Handbook of Environmental and Resource Economics
Show Less

Handbook of Environmental and Resource Economics

Edited by Jeroen C.J.M. van den Bergh

This major reference book comprises specially commissioned surveys in environmental and resource economics written by an international team of experts. Authoritative yet accessible, each entry provides a state-of-the-art summary of key areas that will be invaluable to researchers, practitioners and advanced students.
Buy Book in Print
Show Summary Details
You do not have access to this content

Chapter 15: Standards versus Taxes in Pollution Control

G.E. Helfand


Gloria E. Helfand 1. Introduction Much of the literature on controlling externalities focuses on efficiency. While economists have long argued that taxes on the externality provide an efficient solution, or at least a minimum-cost solution (for example, Baumol and Oates, 1988, chapters 4 and 11; Baumol, 1972),environmental legislation in the United States almost universally uses mandated standards rather than taxes (Dewees, 1983). In Europe, pollution taxes are used, though less to provide incentive for clean-up than to provide funds to subsidize abatement equipment (Howe, 1994). If taxes are generally more efficient than standards, why are standards often used? This chapter reviews the major arguments over pollution taxes versus standards. The efficiency of each approach depends heavily on the regulatory setting; the distributional consequences and political acceptability of each approach also differ. The following discussion begins with an overview of the efficiency advantages of taxes over standards. These results are then qualified through analysis of situations where taxes may not be efficient. Uncertainty in achieving abatement goals can make combinations of instruments appear preferable to single instruments. The final section identifies additional factors affecting a policy maker’s choice of regulatory instrument. 2. Efficiency advantages of taxes over standards Externalities can be viewed as arising because of a failure of property rights: some resources are not privately owned, are not exclusive, cannot be transferred, or cannot be enforced. As a result, normal market operations do not price these resources properly, and suboptimal levels of the resource are supplied. Much of the...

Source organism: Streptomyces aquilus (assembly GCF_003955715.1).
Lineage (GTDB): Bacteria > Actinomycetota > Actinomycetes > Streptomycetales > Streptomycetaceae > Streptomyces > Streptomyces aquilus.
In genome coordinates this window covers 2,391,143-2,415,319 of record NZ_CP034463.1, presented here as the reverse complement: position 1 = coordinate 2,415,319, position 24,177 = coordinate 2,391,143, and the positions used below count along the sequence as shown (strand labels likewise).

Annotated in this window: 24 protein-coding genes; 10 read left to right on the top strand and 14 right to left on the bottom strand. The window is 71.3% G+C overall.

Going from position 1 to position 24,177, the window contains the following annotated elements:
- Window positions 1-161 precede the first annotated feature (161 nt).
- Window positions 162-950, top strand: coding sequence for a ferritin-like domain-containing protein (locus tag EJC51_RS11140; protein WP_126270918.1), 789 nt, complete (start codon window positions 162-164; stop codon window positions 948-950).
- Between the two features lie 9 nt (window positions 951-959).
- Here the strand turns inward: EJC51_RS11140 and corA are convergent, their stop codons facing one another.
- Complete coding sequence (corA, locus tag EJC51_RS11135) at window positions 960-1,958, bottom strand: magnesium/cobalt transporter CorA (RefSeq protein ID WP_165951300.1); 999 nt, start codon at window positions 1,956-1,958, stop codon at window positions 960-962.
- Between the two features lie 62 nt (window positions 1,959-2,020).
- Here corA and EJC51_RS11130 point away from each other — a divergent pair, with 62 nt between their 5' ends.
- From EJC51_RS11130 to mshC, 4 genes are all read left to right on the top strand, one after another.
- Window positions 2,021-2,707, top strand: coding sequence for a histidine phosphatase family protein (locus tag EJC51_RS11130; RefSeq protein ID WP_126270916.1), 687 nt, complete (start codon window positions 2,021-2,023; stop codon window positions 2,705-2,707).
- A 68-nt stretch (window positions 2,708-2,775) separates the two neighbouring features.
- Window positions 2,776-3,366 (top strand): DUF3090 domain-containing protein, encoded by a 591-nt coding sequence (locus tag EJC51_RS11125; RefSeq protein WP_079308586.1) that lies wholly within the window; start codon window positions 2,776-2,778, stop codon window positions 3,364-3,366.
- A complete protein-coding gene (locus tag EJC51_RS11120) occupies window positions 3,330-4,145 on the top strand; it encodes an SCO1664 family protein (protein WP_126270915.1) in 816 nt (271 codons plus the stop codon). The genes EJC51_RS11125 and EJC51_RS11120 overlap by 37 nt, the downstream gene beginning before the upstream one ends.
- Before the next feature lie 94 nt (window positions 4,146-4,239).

You are not authenticated to view the full text of this chapter or article.

Elgaronline requires a subscription or purchase to access the full text of books or journals. Please login through your library system or with your personal username and password on the homepage.

Non-subscribers can freely search the site, view abstracts/ extracts and download selected front matter and introductory chapters for personal use.

Your library may not have purchased all subject areas. If you are authenticated and think you should have access to this title, please contact your librarian.

Further information

or login to access all content.